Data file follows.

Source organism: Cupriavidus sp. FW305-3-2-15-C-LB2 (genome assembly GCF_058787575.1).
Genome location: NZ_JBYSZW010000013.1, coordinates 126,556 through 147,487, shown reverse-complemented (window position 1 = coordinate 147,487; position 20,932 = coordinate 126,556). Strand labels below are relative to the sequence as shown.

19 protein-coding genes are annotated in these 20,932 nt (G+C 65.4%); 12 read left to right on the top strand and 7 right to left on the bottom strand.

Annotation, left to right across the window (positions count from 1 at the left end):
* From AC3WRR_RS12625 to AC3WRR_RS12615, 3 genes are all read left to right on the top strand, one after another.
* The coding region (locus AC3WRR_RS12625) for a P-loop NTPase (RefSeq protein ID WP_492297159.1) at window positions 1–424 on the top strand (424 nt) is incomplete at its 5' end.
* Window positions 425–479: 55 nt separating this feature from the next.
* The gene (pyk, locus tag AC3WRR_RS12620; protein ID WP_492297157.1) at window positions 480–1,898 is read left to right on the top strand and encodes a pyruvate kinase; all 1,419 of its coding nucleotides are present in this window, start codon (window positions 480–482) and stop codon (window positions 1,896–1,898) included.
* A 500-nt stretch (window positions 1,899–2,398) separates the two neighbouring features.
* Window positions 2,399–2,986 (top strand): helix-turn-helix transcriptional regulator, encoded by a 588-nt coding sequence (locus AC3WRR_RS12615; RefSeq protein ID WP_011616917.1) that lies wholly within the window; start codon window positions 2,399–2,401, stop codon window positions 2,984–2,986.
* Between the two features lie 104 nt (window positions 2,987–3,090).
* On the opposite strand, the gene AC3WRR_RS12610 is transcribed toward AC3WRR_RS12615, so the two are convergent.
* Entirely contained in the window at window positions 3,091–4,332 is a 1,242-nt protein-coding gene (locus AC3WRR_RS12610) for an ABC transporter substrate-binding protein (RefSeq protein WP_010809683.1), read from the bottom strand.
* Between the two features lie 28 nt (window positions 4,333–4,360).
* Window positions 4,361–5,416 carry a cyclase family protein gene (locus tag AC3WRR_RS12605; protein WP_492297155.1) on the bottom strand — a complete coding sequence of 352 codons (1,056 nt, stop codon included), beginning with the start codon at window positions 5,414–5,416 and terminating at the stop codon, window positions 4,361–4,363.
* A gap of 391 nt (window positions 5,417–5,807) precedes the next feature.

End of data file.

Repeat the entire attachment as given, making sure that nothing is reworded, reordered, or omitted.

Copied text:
Source organism: Cupriavidus sp. FW305-3-2-15-C-LB2 (genome assembly GCF_058787575.1).
Genome location: NZ_JBYSZW010000013.1, coordinates 126,556 through 147,487, shown reverse-complemented (window position 1 = coordinate 147,487; position 20,932 = coordinate 126,556). Strand labels below are relative to the sequence as shown.

19 protein-coding genes are annotated in these 20,932 nt (G+C 65.4%); 12 read left to right on the top strand and 7 right to left on the bottom strand.

Annotation, left to right across the window (positions count from 1 at the left end):
* From AC3WRR_RS12625 to AC3WRR_RS12615, 3 genes are all read left to right on the top strand, one after another.
* The coding region (locus AC3WRR_RS12625) for a P-loop NTPase (RefSeq protein ID WP_492297159.1) at window positions 1–424 on the top strand (424 nt) is incomplete at its 5' end.
* Window positions 425–479: 55 nt separating this feature from the next.
* The gene (pyk, locus tag AC3WRR_RS12620; protein ID WP_492297157.1) at window positions 480–1,898 is read left to right on the top strand and encodes a pyruvate kinase; all 1,419 of its coding nucleotides are present in this window, start codon (window positions 480–482) and stop codon (window positions 1,896–1,898) included.
* A 500-nt stretch (window positions 1,899–2,398) separates the two neighbouring features.
* Window positions 2,399–2,986 (top strand): helix-turn-helix transcriptional regulator, encoded by a 588-nt coding sequence (locus AC3WRR_RS12615; RefSeq protein ID WP_011616917.1) that lies wholly within the window; start codon window positions 2,399–2,401, stop codon window positions 2,984–2,986.
* Between the two features lie 104 nt (window positions 2,987–3,090).
* On the opposite strand, the gene AC3WRR_RS12610 is transcribed toward AC3WRR_RS12615, so the two are convergent.
* Entirely contained in the window at window positions 3,091–4,332 is a 1,242-nt protein-coding gene (locus AC3WRR_RS12610) for an ABC transporter substrate-binding protein (RefSeq protein WP_010809683.1), read from the bottom strand.
* Between the two features lie 28 nt (window positions 4,333–4,360).
* Window positions 4,361–5,416 carry a cyclase family protein gene (locus tag AC3WRR_RS12605; protein WP_492297155.1) on the bottom strand — a complete coding sequence of 352 codons (1,056 nt, stop codon included), beginning with the start codon at window positions 5,414–5,416 and terminating at the stop codon, window positions 4,361–4,363.
* A gap of 391 nt (window positions 5,417–5,807) precedes the next feature.